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Commentary: Hatcheries feel the heat from Australia’s raging bush fires

January 23, 2020  By John Mosig

Continued drought and increasing temperatures have cause massive bush fires across Australia, and the aquaculture industry is feeling the heat.

It’s often been said that the aquaculture industry – being extremely sensitive to changing conditions – is the canary down the mine for the impact of climate change. In Australia, the uncontrollable fires currently raging, as of this writing, began in early September following years of below average rainfall and three consecutive years of searing drought. And the consensus that they are a consequence of global warming driven by CO2 emissions is becoming widely accepted.

The hatchery sector, relying as it does on sales to the growout sector, is not just directly vulnerable to fire damage but is affected by what happens in other parts of the industry.

No state has been spared and it seems like the whole country is ablaze.  Even more worrying is that the fires have reached an intensity never before witnessed by experienced firefighters – creating their own weather patterns, which drive embers and fireballs well in advance of the fire front, isolating firefighters and townships. The dry conditions have left even tropical rainforests vulnerable. At the time of this writing, 11,000,000 hectares have been scorched, 30 lives lost, nearly 3,000 homes destroyed, more than 3,000 farm buildings and transport, power delivery and communications infrastructure have been left in tatters. If a retreating army wanted to deny an invader any advantage whatsoever, this is what it would look like.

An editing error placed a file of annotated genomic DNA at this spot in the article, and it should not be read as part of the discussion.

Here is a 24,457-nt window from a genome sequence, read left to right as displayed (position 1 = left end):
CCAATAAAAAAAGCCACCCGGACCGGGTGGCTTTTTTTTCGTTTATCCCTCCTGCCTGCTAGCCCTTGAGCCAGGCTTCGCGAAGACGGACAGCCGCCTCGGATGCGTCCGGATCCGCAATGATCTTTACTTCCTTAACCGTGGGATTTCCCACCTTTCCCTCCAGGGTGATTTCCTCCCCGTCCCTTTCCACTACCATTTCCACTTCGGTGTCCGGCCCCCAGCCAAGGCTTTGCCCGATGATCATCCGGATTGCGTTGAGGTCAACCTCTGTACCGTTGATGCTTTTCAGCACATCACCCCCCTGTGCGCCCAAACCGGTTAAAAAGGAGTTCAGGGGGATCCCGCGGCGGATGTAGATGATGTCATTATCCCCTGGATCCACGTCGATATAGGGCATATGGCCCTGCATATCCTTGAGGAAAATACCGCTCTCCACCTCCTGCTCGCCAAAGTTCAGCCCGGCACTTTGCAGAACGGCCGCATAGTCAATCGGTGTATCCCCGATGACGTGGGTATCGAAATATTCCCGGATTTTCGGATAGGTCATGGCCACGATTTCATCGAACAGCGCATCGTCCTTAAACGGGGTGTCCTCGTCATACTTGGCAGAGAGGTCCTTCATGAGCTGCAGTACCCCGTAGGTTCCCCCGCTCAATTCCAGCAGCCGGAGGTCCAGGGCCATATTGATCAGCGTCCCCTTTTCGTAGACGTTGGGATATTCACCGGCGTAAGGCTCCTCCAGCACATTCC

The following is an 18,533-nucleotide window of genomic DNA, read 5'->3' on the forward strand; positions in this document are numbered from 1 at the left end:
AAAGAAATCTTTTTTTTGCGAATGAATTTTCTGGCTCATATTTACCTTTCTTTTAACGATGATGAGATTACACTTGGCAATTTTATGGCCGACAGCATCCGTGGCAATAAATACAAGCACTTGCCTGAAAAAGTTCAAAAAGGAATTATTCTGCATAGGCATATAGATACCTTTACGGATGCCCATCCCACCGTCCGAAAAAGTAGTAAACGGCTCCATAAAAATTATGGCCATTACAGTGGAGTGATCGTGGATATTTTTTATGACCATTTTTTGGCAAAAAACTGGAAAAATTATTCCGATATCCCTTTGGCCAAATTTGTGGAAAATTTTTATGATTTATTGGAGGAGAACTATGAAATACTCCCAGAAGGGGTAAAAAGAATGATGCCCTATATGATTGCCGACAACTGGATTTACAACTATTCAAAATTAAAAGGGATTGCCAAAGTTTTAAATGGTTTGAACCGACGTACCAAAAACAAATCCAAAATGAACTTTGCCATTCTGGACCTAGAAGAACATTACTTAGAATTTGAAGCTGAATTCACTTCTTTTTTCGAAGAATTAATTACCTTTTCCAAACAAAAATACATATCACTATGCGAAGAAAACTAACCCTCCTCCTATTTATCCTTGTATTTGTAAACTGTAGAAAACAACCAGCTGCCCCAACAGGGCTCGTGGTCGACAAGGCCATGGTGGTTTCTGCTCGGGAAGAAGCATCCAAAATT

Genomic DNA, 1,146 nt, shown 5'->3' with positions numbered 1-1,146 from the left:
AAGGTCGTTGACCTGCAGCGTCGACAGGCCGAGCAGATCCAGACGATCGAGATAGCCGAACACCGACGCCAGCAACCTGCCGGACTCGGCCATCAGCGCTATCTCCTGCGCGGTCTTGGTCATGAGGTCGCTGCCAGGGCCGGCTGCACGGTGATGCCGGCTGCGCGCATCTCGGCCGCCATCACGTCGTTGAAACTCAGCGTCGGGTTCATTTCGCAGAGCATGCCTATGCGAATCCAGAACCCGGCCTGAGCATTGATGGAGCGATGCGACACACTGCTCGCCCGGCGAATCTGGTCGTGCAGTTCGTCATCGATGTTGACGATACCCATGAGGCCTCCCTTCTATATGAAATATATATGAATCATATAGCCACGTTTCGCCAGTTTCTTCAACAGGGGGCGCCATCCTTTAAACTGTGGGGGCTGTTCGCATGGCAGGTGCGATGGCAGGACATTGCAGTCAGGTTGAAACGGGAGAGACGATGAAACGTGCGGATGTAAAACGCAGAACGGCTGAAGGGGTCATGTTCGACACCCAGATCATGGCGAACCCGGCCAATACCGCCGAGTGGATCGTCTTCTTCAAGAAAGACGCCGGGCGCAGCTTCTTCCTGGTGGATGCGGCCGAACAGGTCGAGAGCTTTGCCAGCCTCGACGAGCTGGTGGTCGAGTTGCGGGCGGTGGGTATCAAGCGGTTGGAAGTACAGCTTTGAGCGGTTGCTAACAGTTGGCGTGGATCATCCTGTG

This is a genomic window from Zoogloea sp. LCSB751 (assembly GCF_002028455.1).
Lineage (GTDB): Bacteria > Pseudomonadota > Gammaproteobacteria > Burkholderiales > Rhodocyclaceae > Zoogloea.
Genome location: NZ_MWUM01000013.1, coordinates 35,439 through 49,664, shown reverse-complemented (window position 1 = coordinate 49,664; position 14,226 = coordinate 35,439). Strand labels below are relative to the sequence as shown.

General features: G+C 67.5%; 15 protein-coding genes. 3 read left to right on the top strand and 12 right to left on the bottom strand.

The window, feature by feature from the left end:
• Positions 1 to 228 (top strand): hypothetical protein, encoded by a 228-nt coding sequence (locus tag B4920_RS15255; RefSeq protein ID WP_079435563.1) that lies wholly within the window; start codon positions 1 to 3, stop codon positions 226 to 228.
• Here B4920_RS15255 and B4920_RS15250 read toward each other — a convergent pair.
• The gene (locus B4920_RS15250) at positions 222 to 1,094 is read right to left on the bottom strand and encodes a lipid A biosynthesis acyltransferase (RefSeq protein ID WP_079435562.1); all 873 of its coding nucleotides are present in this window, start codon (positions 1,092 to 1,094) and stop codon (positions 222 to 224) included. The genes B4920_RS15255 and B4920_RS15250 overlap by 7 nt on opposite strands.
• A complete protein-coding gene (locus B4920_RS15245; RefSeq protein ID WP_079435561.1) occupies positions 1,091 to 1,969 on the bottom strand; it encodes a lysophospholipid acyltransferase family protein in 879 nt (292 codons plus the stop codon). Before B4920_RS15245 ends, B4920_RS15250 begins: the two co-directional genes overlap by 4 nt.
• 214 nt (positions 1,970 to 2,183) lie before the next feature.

To put it in perspective, the fires have destroyed an area larger than Iceland, Hungary and Cuba. As individual fires join up to create mega-blazes, the fire perimeter stretches over thousands of kilometres and only heavy rain will stop its unrelenting spread.


Smoke has been blown across vast areas and has reached the stratosphere where, driven by the jet stream, it has already circled the globe. Major population areas, such as Melbourne and Sydney, have been disrupted where smoke and particulate matter readings have been the worst on the planet.  On the fire grounds themselves, thousands have been evacuated and settlements abandoned to their fate as a lurid tsunami of flame and smoke sweep towards them.